During an internal interview, the biggest, most common mistake people make is not saying enough and not putting forth enough effort.
Too many people go into this type of meeting feeling that they shouldn't or don't need to provide a lot of detail about their skills and experience because they feel the interviewer, who is usually a colleague, and maybe even a friend, already knows them.
You can't assume that just because you work with someone in one capacity, he or she knows all of the skills you can offer in another role.
In addition, some companies, in an attempt to minimize subjectivity, use points based interviews, which means they give points for specific things each interviewee mentions.
So, if the employer is looking for 5 points in your answer to a question, and you only provide 2 points because you assume the interviewer knows you know the other important points, you will not score well on the interview even though you may be the most qualified person for the job.
No matter how well you know the colleague who is conducting the internal interview, do not assume he or she knows all about your skills. Provide as much detail as possible when you answer questions.
The interviewer wants to hear about your relevant skills, experience and accomplishments. That's why you are being interviewed!
If the supervisor didn't need to hear candidates describe their strengths in an interview, he or she would simply choose someone for the internal posting and wouldn't waste time with interviews.
You need to assume that others who are also competing for the job will be highlighting all of their marketable skills and accomplishments. So, if you fail to promote yourself effectively in an internal job interview, you will not compare well against the competition.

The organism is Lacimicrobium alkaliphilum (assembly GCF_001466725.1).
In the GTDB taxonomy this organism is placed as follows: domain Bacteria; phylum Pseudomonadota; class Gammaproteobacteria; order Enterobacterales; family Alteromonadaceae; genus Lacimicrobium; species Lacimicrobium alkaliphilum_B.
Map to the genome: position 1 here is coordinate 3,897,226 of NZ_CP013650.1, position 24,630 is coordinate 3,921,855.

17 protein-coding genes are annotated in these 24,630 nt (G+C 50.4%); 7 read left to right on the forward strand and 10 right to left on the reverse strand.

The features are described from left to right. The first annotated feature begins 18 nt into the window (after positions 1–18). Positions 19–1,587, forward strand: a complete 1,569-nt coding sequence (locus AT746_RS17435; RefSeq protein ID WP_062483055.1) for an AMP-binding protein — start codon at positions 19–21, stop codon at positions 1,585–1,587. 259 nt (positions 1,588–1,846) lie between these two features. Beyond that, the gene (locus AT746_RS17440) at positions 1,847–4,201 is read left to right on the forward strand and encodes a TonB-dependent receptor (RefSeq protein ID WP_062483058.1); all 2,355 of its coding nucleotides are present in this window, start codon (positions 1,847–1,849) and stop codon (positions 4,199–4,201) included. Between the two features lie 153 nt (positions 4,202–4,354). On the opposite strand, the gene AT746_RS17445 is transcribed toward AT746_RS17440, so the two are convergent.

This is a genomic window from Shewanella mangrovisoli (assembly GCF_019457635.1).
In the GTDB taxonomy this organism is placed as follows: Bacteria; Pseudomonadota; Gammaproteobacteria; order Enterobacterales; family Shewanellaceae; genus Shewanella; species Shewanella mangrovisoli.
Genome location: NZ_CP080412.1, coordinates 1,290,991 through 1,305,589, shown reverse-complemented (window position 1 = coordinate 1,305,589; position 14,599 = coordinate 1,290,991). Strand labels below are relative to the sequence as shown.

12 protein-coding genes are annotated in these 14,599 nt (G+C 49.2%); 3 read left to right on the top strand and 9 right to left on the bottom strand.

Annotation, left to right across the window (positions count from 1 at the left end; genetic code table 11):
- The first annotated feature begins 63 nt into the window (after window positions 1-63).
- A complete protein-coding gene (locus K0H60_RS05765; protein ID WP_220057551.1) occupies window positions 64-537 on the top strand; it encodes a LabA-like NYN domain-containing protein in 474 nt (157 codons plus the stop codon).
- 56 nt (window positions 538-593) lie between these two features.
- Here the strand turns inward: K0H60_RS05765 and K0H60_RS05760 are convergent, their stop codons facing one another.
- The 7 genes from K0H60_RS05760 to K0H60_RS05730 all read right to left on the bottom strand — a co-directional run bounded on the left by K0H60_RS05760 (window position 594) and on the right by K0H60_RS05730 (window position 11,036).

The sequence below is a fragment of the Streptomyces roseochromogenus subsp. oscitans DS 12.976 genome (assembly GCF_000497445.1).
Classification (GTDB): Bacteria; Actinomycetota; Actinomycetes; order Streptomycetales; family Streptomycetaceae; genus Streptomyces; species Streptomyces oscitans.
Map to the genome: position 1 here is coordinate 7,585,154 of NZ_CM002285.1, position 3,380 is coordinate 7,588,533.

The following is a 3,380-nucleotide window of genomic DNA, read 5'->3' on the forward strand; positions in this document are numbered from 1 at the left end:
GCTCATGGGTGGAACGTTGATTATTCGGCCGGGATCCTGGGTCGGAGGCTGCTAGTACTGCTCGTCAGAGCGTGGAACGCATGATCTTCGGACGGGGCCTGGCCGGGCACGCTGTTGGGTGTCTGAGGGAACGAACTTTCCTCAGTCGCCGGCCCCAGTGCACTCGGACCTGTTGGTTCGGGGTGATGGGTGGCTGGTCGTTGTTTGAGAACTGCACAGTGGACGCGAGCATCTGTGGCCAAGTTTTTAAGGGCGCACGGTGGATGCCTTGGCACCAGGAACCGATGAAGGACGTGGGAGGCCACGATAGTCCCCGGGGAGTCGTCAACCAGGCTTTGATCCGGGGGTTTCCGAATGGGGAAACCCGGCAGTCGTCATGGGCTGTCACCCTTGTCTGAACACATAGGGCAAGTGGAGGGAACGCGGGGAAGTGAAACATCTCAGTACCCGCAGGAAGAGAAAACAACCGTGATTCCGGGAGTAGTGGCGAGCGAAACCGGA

Although the interviewer is your colleague, he or she may not be fully aware of all of your contributions to the company. The interviewer may have forgotten about some of your major accomplishments, or he or she may not know about some skills you have that you may not use in your current role but would be valuable in the new job.
Handle internal interviews in the same way you would handle any other job interview.
Dress the way you would for a job interview. That means on the day of your interview, you should be dressed better than you would on a typical work day.
Bring copies of current, positive performance reviews, your resume and cover letter, and any other job search documents your employer has requested.
Do your research to determine what the supervisor is looking for in the person who will fill the role. Consider the supervisor's work preferences and the gaps that exist in the department. What does this supervisor value in his or her staff? Play up those strengths in an internal job interview.
Be tactful when you talk about improvements you've made in your department and improvements you could make if offered the new role. You have the benefit of inside information, so you should have an idea about where there's room for improvement; however, you must present those ideas without appearing to criticize colleagues who are currently involved in those projects. Get across the idea that you have and will continue to bring value to the company without being negative about your colleagues.
Ask specific questions about the new position. Questions that show you are interested in the job itself such as, "What is the most important thing you'd like to see me accomplish in the first three months if I'm offered this position?" show that you are truly interested in the job. Avoid asking self serving questions like, "Does this position come with a pay raise?" Questions like that tell the employer you are not really interested in the job itself and can make a negative impact on how the employer perceives your attitude towards work.
Finally, send a thank you note after an internal interview. It may seem odd to send a thank you note to your colleague, but it's completely appropriate, and it can easily help you stand out from your competition because most other people will not do it.